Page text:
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The Tax Man Cometh - for Members of Congress

After being disregarded by Congress last year regarding our request that it move to address rampant congressional travel abuses -- including free trips all over the globe with family members, paid for by special interest groups seeking legislative favors -- Public Citizen pursued another tack.

Last fall, we filed a complaint with the IRS regarding probable travel abuses by many members of Congress who are joined by relatives on travel junkets paid for by special interests, but fail to declare the amount of money paid for the relatives' travel as income subject to tax. Public Citizen asked the IRS to investigate, collect back taxes where appropriate, and provide Congress with guidance on the tax implications of future travel benefits and gifts.

Congressional ethics rules permit members and congressional staff to accept free travel paid for by special interest groups so long as it is for “officially-connected purposes.” The ethics rules were amended by the House this year to reduce many of the excesses that Public Citizen has been highlighting.

But one issue still remains unaddressed: the tax implications when members of Congress accepting the "gift" of travel expenses for family members.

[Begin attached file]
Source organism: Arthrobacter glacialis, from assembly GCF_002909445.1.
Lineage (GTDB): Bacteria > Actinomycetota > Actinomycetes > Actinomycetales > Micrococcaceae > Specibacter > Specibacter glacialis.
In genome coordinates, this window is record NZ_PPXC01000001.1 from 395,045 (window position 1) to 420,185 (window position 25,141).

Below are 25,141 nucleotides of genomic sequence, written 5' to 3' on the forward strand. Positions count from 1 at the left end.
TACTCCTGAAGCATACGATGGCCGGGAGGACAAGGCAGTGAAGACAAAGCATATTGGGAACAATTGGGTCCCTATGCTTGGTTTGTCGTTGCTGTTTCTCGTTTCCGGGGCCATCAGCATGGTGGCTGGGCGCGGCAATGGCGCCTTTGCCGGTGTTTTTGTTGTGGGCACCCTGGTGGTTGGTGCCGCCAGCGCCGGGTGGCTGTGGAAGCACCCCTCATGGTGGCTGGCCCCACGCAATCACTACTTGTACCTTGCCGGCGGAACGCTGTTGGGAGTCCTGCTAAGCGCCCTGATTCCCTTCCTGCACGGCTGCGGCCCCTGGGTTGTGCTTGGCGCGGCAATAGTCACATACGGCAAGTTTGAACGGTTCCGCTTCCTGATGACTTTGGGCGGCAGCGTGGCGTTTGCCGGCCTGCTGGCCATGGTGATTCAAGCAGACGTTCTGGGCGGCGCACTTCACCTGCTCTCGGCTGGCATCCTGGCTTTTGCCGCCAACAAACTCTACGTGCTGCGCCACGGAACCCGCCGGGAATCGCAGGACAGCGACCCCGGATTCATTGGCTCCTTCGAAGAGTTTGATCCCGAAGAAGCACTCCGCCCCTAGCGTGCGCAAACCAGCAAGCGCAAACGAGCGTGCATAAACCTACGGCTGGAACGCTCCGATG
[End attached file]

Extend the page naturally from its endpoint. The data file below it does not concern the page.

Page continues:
According to the tax code, travel expenses that are paid for by a third party is not taxable income to any person, so long as the travel serves a bona fide business purpose. But payment for a family member to tag along, where they serve no bona fide business purpose, IS income and is therefore subject to tax. An investigation by the Detroit News last fall indicated that members of Congress and their staff are not paying taxes on free family travel.

Public Citizen's complaint, filed last October, appeared to have been largely ignored by Congress and the IRS -- until yesterday. According to the article in The Detroit News, IRS Commissioner Mark Everson was peppered during a National Press Club speech about what the IRS has done with Public Citizen's complaint. After repeated queries, the Commissioner agreed to look into the matter "as soon as I get back to the office."

Tax day is just around the corner. I would advise the congressional ethics committees to advise Congress that their free travel junkets may not have been so free after all.

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Comments

Steph Monteath

Excellent, excellent. It seems that our elected officials all too quickly forget what it means to be a public servant but instead start living Robin Leach's Lifestyles of the Rich and Famous. Accountability is key. Keep on pushing Public Citizen.

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